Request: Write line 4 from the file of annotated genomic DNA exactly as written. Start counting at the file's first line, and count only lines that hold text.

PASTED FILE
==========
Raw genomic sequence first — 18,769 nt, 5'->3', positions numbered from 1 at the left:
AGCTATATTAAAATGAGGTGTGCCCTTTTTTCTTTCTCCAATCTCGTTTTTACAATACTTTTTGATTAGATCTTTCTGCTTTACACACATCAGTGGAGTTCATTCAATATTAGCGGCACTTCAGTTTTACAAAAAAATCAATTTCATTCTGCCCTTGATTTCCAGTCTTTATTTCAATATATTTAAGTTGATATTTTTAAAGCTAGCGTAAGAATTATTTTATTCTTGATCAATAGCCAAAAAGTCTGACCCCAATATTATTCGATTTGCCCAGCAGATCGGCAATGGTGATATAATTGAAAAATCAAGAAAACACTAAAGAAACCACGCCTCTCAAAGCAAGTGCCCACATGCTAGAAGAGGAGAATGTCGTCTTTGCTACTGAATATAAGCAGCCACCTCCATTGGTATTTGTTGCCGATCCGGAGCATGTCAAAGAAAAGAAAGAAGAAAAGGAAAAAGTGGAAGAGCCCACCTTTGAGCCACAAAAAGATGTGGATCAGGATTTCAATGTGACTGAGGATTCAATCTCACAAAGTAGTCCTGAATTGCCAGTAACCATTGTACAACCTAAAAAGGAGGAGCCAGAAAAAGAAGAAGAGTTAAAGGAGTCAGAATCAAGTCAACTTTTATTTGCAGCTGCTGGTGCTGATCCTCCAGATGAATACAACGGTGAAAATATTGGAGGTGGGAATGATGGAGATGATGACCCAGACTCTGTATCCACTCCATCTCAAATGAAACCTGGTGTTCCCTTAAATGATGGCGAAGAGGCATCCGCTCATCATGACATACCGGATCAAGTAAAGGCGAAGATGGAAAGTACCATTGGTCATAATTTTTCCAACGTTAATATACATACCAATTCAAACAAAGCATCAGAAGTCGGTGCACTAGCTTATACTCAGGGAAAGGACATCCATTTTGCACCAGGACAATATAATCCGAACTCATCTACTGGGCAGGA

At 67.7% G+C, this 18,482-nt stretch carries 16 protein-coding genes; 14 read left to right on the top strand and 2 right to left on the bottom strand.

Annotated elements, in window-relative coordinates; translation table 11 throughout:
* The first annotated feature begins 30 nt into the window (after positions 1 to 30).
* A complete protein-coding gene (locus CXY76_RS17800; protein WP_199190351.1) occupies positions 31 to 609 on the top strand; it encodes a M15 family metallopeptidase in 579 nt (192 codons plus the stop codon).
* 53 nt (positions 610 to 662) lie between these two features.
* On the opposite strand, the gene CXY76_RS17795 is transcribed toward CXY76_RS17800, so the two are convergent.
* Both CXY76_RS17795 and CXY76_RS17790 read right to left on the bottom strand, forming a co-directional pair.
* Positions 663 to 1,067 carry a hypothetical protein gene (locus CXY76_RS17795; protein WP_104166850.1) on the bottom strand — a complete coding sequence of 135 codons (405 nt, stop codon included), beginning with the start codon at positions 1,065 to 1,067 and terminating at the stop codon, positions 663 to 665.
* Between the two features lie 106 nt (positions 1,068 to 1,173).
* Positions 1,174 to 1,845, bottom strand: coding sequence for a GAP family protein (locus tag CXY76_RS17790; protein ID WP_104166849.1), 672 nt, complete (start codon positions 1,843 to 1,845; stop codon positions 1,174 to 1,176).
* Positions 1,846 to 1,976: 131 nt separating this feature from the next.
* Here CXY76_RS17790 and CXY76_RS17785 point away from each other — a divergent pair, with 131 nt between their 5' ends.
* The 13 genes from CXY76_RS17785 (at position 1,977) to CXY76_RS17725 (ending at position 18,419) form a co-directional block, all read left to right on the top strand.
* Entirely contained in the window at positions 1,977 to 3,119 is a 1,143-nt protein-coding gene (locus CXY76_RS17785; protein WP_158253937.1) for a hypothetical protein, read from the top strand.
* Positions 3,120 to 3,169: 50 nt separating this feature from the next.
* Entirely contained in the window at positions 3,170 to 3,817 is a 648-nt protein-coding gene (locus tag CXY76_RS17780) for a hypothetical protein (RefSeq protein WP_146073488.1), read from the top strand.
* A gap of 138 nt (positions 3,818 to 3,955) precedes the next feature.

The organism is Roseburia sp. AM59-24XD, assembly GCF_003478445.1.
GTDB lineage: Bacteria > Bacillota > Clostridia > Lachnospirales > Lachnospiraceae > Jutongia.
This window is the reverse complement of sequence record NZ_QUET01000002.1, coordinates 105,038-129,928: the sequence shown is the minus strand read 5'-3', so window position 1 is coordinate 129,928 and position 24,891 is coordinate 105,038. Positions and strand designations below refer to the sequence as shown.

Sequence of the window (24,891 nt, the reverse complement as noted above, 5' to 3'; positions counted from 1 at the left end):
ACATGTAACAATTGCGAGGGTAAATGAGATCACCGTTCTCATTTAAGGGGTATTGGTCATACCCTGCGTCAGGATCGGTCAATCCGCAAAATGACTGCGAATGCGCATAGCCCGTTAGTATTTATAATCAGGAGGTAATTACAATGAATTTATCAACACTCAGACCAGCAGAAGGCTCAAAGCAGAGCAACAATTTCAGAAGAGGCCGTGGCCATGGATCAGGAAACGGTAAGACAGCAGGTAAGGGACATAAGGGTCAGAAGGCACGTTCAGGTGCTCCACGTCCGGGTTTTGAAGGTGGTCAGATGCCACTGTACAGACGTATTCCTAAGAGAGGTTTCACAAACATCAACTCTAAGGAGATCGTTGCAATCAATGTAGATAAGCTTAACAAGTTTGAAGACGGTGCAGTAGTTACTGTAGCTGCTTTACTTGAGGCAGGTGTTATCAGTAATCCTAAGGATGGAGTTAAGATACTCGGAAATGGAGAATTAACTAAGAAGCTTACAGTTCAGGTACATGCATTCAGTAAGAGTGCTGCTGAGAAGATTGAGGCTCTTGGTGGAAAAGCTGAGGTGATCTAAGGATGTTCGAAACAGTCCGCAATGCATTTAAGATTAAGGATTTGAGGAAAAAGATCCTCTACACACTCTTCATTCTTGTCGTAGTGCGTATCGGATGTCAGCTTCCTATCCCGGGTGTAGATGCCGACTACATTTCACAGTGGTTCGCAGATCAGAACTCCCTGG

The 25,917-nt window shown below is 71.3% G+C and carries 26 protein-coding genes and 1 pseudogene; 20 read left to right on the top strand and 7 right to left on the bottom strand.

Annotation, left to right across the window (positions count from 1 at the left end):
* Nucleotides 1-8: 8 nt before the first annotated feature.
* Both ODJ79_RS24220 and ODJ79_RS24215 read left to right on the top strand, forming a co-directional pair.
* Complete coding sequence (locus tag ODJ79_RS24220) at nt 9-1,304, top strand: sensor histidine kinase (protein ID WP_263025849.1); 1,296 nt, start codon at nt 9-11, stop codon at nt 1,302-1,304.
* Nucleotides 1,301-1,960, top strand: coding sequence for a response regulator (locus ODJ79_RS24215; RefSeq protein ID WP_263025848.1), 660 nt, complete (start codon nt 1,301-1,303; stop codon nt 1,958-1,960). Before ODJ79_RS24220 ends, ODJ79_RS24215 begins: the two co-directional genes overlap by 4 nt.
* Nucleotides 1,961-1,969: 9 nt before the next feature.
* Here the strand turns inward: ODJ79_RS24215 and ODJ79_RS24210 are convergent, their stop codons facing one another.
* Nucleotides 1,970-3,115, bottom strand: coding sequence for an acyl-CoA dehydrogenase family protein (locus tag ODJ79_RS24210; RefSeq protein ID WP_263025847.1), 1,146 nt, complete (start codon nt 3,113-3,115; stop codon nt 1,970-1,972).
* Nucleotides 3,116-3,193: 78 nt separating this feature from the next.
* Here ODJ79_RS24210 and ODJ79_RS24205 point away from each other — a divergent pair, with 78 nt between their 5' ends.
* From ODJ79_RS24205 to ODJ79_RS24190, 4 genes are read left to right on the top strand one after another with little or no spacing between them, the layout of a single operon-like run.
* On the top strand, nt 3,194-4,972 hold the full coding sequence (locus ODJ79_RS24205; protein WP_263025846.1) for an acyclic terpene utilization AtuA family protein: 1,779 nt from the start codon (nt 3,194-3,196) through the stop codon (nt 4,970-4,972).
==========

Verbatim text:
Annotated elements, in window-relative coordinates; translation table 11 throughout: